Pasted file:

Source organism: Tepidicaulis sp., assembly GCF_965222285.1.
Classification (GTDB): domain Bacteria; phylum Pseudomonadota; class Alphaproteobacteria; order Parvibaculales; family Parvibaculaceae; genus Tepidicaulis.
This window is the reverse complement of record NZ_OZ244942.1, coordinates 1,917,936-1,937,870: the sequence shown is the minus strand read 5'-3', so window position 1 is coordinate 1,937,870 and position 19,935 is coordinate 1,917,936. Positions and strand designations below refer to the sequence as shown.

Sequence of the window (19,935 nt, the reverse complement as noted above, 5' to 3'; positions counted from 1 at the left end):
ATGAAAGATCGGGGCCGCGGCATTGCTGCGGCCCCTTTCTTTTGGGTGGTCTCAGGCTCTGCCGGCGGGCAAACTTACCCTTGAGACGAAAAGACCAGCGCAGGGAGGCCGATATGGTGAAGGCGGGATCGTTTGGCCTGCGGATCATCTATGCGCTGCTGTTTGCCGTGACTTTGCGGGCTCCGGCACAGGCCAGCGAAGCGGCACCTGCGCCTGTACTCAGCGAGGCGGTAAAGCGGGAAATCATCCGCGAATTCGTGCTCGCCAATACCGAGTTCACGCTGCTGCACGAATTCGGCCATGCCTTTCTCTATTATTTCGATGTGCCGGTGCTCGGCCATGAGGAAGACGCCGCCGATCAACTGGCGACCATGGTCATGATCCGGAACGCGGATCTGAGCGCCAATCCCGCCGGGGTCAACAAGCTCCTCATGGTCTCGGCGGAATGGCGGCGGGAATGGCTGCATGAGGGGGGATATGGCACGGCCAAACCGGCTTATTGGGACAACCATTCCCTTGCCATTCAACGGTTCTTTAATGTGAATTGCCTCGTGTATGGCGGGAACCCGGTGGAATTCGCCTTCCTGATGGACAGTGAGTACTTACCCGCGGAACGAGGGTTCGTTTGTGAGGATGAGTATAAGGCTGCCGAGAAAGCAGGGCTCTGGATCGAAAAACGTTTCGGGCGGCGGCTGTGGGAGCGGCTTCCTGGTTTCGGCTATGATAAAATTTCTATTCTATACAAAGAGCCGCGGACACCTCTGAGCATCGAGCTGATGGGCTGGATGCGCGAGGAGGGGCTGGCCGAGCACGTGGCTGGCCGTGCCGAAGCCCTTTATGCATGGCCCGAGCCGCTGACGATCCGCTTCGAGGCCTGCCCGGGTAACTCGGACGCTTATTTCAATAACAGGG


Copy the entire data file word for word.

Source organism: Tepidicaulis sp., assembly GCF_965222285.1.
Classification (GTDB): domain Bacteria; phylum Pseudomonadota; class Alphaproteobacteria; order Parvibaculales; family Parvibaculaceae; genus Tepidicaulis.
This window is the reverse complement of record NZ_OZ244942.1, coordinates 1,917,936-1,937,870: the sequence shown is the minus strand read 5'-3', so window position 1 is coordinate 1,937,870 and position 19,935 is coordinate 1,917,936. Positions and strand designations below refer to the sequence as shown.

Sequence of the window (19,935 nt, the reverse complement as noted above, 5' to 3'; positions counted from 1 at the left end):
ATGAAAGATCGGGGCCGCGGCATTGCTGCGGCCCCTTTCTTTTGGGTGGTCTCAGGCTCTGCCGGCGGGCAAACTTACCCTTGAGACGAAAAGACCAGCGCAGGGAGGCCGATATGGTGAAGGCGGGATCGTTTGGCCTGCGGATCATCTATGCGCTGCTGTTTGCCGTGACTTTGCGGGCTCCGGCACAGGCCAGCGAAGCGGCACCTGCGCCTGTACTCAGCGAGGCGGTAAAGCGGGAAATCATCCGCGAATTCGTGCTCGCCAATACCGAGTTCACGCTGCTGCACGAATTCGGCCATGCCTTTCTCTATTATTTCGATGTGCCGGTGCTCGGCCATGAGGAAGACGCCGCCGATCAACTGGCGACCATGGTCATGATCCGGAACGCGGATCTGAGCGCCAATCCCGCCGGGGTCAACAAGCTCCTCATGGTCTCGGCGGAATGGCGGCGGGAATGGCTGCATGAGGGGGGATATGGCACGGCCAAACCGGCTTATTGGGACAACCATTCCCTTGCCATTCAACGGTTCTTTAATGTGAATTGCCTCGTGTATGGCGGGAACCCGGTGGAATTCGCCTTCCTGATGGACAGTGAGTACTTACCCGCGGAACGAGGGTTCGTTTGTGAGGATGAGTATAAGGCTGCCGAGAAAGCAGGGCTCTGGATCGAAAAACGTTTCGGGCGGCGGCTGTGGGAGCGGCTTCCTGGTTTCGGCTATGATAAAATTTCTATTCTATACAAAGAGCCGCGGACACCTCTGAGCATCGAGCTGATGGGCTGGATGCGCGAGGAGGGGCTGGCCGAGCACGTGGCTGGCCGTGCCGAAGCCCTTTATGCATGGCCCGAGCCGCTGACGATCCGCTTCGAGGCCTGCCCGGGTAACTCGGACGCTTATTTCAATAACAGGG